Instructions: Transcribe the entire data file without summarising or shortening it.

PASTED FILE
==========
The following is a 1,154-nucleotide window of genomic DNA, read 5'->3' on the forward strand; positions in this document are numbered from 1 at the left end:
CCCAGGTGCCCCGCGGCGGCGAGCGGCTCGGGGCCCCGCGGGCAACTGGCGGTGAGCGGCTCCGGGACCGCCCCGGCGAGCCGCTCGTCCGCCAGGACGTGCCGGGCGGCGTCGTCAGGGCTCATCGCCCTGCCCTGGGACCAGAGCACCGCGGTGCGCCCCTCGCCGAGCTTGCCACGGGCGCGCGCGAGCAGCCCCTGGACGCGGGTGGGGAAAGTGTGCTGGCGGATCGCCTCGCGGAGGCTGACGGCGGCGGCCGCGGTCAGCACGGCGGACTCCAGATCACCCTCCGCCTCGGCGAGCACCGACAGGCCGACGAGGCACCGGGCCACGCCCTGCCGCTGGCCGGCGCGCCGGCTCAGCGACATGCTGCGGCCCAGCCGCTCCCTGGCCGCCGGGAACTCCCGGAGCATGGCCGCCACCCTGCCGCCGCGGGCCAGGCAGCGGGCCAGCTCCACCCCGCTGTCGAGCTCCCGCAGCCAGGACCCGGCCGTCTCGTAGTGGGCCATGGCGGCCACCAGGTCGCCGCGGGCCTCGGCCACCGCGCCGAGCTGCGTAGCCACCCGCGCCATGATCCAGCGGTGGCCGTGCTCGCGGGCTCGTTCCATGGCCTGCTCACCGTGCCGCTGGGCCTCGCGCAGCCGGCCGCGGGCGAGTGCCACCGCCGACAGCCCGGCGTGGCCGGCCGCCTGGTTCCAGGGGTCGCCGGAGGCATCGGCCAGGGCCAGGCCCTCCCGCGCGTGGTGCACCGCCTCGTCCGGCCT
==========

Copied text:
The following is a 1,154-nucleotide window of genomic DNA, read 5'->3' on the forward strand; positions in this document are numbered from 1 at the left end:
CCCAGGTGCCCCGCGGCGGCGAGCGGCTCGGGGCCCCGCGGGCAACTGGCGGTGAGCGGCTCCGGGACCGCCCCGGCGAGCCGCTCGTCCGCCAGGACGTGCCGGGCGGCGTCGTCAGGGCTCATCGCCCTGCCCTGGGACCAGAGCACCGCGGTGCGCCCCTCGCCGAGCTTGCCACGGGCGCGCGCGAGCAGCCCCTGGACGCGGGTGGGGAAAGTGTGCTGGCGGATCGCCTCGCGGAGGCTGACGGCGGCGGCCGCGGTCAGCACGGCGGACTCCAGATCACCCTCCGCCTCGGCGAGCACCGACAGGCCGACGAGGCACCGGGCCACGCCCTGCCGCTGGCCGGCGCGCCGGCTCAGCGACATGCTGCGGCCCAGCCGCTCCCTGGCCGCCGGGAACTCCCGGAGCATGGCCGCCACCCTGCCGCCGCGGGCCAGGCAGCGGGCCAGCTCCACCCCGCTGTCGAGCTCCCGCAGCCAGGACCCGGCCGTCTCGTAGTGGGCCATGGCGGCCACCAGGTCGCCGCGGGCCTCGGCCACCGCGCCGAGCTGCGTAGCCACCCGCGCCATGATCCAGCGGTGGCCGTGCTCGCGGGCTCGTTCCATGGCCTGCTCACCGTGCCGCTGGGCCTCGCGCAGCCGGCCGCGGGCGAGTGCCACCGCCGACAGCCCGGCGTGGCCGGCCGCCTGGTTCCAGGGGTCGCCGGAGGCATCGGCCAGGGCCAGGCCCTCCCGCGCGTGGTGCACCGCCTCGTCCGGCCT